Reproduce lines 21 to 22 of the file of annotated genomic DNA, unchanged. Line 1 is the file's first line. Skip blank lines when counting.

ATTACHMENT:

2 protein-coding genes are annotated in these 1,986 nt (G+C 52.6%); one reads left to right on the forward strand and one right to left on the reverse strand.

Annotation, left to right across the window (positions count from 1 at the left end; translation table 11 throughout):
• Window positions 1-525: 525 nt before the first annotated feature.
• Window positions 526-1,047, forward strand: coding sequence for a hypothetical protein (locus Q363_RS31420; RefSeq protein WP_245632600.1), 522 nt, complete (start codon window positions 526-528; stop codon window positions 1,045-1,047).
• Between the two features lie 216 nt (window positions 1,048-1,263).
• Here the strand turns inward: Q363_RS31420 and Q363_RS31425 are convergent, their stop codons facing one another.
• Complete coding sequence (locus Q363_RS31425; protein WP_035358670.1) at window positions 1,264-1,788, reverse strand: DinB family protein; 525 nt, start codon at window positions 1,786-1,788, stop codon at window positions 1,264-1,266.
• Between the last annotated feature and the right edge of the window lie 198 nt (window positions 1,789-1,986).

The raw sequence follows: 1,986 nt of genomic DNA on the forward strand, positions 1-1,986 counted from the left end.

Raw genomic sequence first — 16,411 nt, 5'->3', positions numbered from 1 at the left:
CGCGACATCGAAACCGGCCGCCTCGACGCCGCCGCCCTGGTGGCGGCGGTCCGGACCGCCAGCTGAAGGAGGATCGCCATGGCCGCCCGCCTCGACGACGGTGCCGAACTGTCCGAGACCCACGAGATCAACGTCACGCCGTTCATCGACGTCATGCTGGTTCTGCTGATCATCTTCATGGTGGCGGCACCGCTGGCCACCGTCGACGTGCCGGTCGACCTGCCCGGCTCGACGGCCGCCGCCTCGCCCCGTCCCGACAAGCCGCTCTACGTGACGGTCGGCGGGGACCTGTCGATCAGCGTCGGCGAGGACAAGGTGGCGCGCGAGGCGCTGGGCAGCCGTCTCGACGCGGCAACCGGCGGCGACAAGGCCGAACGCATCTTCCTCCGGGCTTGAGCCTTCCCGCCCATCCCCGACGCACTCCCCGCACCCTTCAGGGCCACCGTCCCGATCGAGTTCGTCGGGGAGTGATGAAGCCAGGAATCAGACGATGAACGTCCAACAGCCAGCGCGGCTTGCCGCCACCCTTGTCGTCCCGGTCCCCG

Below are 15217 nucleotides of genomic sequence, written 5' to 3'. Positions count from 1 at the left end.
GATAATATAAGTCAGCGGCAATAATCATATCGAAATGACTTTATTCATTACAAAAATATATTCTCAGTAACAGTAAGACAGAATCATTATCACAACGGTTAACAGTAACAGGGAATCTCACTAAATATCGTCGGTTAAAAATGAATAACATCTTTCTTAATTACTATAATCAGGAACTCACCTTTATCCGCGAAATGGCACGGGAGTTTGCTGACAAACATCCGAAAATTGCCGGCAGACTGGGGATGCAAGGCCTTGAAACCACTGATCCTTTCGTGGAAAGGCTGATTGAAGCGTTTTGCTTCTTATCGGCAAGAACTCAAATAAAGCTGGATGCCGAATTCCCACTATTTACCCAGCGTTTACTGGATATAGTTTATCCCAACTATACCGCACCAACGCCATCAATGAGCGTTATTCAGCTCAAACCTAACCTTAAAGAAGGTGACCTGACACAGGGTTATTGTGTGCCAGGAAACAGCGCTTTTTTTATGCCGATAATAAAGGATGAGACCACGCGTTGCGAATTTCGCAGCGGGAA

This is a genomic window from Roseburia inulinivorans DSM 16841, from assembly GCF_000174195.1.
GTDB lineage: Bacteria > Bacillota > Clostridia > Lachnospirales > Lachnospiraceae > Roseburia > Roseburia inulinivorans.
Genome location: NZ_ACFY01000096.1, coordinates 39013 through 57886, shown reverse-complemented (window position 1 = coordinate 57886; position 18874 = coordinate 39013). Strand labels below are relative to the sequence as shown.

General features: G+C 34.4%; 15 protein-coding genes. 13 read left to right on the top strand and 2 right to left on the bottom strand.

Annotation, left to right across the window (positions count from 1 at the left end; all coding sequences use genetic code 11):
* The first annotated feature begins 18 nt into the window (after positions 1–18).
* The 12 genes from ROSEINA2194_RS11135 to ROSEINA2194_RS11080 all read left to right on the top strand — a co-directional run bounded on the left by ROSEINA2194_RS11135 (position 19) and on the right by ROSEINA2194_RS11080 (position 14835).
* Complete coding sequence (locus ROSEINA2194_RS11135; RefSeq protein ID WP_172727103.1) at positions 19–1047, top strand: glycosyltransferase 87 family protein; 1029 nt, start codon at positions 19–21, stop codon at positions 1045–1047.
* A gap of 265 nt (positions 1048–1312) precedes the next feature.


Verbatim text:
* Complete coding sequence (locus ROSEINA2194_RS11135; RefSeq protein ID WP_172727103.1) at positions 19–1047, top strand: glycosyltransferase 87 family protein; 1029 nt, start codon at positions 19–21, stop codon at positions 1045–1047.
* A gap of 265 nt (positions 1048–1312) precedes the next feature.